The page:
Some facility life-cycle management are already in place for the federal government facility portfolio and its only a matter of time before these are expanded and extended into all other sectors.

BIM, not 3D visualization, but true BIM or Big BIM,  and Cloud Computing will connect information from every discipline together.  It will not necessarily be a single combined model.  In fact the latter has significant drawbacks.    Each knowledge domain has independent areas of expertise and requisite process that would be diluted and marginalized if managed within one model.   That said, appropriate “roll-up” information will be available to a higher level model.   (The issue of capability and productivity marginalization can be proven by looking a ERP and IWMS systems.  Integration of best-in-class technology and business practices is always support to systems that attempt to do everything, yet do not single thing well.)

Fundamental Changes to Project Delivery for Repair, Renovation, Sustainability, and New Construction Projects MUST include:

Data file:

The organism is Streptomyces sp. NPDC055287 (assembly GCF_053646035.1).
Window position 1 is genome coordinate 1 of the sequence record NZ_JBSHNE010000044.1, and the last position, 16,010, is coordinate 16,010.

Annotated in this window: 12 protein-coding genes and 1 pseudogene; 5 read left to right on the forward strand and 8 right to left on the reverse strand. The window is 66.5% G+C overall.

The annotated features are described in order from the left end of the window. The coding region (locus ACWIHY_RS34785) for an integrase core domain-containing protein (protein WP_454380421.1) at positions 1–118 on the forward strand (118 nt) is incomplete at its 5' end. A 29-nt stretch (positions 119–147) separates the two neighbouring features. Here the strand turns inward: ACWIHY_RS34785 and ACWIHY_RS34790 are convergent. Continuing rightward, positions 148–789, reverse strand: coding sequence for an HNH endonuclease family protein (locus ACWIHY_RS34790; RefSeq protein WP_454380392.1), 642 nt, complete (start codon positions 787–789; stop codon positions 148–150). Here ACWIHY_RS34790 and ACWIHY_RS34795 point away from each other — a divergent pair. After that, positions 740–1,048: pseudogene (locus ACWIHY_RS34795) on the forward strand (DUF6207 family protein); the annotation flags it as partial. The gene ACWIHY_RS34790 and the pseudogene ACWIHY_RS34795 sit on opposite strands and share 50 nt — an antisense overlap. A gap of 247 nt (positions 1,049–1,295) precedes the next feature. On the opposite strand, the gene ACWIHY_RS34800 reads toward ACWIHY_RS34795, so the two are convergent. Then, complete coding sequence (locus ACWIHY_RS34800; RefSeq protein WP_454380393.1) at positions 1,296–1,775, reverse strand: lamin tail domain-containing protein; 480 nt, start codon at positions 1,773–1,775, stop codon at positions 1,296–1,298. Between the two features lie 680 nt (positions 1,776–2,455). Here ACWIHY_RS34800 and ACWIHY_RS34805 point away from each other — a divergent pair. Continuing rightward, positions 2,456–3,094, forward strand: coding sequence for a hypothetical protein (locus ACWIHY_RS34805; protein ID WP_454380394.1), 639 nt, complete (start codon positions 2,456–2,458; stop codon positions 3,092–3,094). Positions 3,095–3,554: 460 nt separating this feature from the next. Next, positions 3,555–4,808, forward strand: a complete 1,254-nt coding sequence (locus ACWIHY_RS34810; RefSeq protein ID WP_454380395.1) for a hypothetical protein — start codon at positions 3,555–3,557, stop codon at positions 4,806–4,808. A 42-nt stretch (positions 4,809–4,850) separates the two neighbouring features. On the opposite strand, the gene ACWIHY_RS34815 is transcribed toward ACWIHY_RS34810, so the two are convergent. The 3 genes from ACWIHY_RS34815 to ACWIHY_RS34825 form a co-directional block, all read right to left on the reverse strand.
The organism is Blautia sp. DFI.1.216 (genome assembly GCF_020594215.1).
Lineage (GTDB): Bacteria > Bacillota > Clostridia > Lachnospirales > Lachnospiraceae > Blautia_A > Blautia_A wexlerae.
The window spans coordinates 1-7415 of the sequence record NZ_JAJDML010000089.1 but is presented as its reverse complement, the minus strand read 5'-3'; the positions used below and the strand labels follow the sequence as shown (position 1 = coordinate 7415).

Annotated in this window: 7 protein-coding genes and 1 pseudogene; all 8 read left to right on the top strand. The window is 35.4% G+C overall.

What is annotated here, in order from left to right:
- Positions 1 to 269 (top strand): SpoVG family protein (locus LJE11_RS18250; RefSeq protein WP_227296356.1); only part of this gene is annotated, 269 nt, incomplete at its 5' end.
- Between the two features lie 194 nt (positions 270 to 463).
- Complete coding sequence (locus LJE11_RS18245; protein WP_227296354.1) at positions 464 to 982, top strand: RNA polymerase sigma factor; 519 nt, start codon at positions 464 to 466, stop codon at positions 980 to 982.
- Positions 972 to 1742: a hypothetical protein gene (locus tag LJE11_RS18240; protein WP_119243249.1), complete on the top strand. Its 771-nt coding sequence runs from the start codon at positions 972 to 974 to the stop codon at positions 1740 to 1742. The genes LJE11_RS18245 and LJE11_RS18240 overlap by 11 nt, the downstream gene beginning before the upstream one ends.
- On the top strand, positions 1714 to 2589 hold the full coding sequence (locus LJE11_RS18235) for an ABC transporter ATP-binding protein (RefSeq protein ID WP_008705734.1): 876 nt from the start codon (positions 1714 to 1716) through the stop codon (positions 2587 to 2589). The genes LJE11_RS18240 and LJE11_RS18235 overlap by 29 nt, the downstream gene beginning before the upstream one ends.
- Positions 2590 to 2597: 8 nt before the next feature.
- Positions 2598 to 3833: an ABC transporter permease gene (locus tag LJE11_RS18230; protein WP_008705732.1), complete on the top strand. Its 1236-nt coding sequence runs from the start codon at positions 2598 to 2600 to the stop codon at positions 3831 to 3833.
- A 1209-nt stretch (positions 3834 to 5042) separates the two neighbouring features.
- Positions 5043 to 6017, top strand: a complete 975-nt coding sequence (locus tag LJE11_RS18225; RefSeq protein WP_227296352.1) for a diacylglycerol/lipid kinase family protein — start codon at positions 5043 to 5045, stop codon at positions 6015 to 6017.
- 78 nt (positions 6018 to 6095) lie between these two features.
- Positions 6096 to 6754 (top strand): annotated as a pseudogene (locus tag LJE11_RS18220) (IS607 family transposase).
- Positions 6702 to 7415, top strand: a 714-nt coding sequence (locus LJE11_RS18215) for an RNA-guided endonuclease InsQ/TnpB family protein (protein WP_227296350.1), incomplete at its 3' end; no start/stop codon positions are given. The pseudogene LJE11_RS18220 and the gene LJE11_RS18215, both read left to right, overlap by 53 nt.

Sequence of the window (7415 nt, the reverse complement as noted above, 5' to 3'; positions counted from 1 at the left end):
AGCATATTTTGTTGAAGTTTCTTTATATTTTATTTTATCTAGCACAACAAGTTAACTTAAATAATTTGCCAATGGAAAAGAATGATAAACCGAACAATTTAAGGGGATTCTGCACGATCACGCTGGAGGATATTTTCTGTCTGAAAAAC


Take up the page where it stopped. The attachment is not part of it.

• Qualifications Based or Best Value Selection
  • Some form of pricing transparency and standardization
  • Early and ongoing information-sharing among project stakeholders
  • Appropriate distribution of risk
  • Some form of financial incentive to drive performance / performance-based relationships

Where will BIM / Efficient Life-cycle Management Supported by Digital Technology Be in Five Years

A workshop with members from the BIM Academy, NBS, and various other was recently held to postulate on this topic.

As one might expect topics encompassed;  design, procurement, policy and standards, technology, education and culture, success to date, areas for innovation, challenges, and barriers to adoption.

As facilities costs are second only to personal/labor costs for most organizations, the need for breadth, consistency and transparency of BUILDING INFORMATION to understand, articulate, prioritize, and act upon requirements is readily apparent.    Information must be timely, accurate, transparent, actionable,  traceable, and shared collaboratively.